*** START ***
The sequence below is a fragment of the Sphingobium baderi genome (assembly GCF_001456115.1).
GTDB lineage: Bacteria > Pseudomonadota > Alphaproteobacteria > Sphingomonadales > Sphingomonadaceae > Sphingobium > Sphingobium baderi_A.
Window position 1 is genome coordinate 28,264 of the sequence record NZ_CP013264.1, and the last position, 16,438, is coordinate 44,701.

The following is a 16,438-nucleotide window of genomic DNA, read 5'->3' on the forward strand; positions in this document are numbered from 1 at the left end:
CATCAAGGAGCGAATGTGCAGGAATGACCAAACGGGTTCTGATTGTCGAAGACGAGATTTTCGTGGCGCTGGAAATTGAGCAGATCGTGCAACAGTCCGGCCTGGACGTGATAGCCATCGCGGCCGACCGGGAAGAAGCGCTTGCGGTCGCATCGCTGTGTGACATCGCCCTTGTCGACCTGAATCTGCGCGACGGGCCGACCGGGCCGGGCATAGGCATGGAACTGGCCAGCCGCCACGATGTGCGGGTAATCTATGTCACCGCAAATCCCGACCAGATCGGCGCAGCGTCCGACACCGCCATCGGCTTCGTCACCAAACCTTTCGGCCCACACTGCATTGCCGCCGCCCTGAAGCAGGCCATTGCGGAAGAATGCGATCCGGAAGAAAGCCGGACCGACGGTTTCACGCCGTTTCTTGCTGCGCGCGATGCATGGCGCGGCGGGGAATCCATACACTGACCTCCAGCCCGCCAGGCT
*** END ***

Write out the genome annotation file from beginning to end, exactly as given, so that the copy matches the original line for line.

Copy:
The sequence below is a fragment of the Sphingobium baderi genome (assembly GCF_001456115.1).
GTDB lineage: Bacteria > Pseudomonadota > Alphaproteobacteria > Sphingomonadales > Sphingomonadaceae > Sphingobium > Sphingobium baderi_A.
Window position 1 is genome coordinate 28,264 of the sequence record NZ_CP013264.1, and the last position, 16,438, is coordinate 44,701.

The following is a 16,438-nucleotide window of genomic DNA, read 5'->3' on the forward strand; positions in this document are numbered from 1 at the left end:
CATCAAGGAGCGAATGTGCAGGAATGACCAAACGGGTTCTGATTGTCGAAGACGAGATTTTCGTGGCGCTGGAAATTGAGCAGATCGTGCAACAGTCCGGCCTGGACGTGATAGCCATCGCGGCCGACCGGGAAGAAGCGCTTGCGGTCGCATCGCTGTGTGACATCGCCCTTGTCGACCTGAATCTGCGCGACGGGCCGACCGGGCCGGGCATAGGCATGGAACTGGCCAGCCGCCACGATGTGCGGGTAATCTATGTCACCGCAAATCCCGACCAGATCGGCGCAGCGTCCGACACCGCCATCGGCTTCGTCACCAAACCTTTCGGCCCACACTGCATTGCCGCCGCCCTGAAGCAGGCCATTGCGGAAGAATGCGATCCGGAAGAAAGCCGGACCGACGGTTTCACGCCGTTTCTTGCTGCGCGCGATGCATGGCGCGGCGGGGAATCCATACACTGACCTCCAGCCCGCCAGGCT